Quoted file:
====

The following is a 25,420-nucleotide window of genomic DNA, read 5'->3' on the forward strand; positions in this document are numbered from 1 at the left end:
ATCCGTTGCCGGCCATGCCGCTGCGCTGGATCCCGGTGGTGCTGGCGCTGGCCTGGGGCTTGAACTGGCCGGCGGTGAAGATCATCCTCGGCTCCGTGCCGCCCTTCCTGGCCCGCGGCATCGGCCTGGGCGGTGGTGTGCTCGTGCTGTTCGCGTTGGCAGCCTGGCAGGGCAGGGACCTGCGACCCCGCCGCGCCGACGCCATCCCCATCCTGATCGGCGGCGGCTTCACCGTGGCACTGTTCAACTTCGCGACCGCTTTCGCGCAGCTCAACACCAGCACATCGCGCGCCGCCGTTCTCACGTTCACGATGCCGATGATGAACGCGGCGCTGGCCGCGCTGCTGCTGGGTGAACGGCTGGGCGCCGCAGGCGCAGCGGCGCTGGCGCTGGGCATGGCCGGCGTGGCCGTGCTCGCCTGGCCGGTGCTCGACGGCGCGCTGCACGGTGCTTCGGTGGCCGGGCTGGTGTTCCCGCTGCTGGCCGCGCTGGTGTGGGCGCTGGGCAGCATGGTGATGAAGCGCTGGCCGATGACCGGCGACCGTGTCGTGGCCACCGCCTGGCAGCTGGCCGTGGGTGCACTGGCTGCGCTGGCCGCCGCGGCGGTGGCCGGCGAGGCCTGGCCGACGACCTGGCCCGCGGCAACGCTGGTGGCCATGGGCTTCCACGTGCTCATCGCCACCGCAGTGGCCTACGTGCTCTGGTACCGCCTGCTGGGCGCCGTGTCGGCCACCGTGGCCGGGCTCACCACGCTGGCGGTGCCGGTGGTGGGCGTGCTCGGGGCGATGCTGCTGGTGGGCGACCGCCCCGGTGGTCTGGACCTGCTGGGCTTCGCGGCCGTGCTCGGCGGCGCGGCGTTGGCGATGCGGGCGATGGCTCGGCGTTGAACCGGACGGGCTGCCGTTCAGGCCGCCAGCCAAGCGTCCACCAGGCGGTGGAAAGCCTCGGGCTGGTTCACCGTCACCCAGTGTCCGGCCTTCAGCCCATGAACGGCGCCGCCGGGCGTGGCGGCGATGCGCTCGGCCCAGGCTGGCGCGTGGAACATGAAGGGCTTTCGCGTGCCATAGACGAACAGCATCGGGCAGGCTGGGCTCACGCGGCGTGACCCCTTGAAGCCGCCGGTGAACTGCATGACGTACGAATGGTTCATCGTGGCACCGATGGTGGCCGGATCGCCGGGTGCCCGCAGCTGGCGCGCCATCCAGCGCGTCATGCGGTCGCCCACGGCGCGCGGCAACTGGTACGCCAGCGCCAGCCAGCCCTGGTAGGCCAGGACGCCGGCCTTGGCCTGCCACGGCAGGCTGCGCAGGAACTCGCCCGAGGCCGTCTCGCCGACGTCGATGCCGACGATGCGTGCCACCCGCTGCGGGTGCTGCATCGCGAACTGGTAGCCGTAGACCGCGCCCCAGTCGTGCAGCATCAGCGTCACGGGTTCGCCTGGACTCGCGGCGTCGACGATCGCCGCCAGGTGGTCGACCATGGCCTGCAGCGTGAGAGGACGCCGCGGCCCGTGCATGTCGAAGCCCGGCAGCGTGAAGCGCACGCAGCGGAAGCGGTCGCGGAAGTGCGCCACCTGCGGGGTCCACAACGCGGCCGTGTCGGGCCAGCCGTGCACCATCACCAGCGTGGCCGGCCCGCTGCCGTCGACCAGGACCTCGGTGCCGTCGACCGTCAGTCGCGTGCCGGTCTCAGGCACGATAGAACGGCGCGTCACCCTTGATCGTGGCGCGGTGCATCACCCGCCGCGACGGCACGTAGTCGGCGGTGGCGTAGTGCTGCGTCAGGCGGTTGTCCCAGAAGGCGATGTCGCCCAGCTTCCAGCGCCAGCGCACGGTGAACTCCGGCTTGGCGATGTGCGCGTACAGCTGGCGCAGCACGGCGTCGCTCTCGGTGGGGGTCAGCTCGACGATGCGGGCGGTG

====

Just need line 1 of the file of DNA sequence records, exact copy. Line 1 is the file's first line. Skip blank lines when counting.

The following is a 25,420-nucleotide window of genomic DNA, read 5'->3' on the forward strand; positions in this document are numbered from 1 at the left end: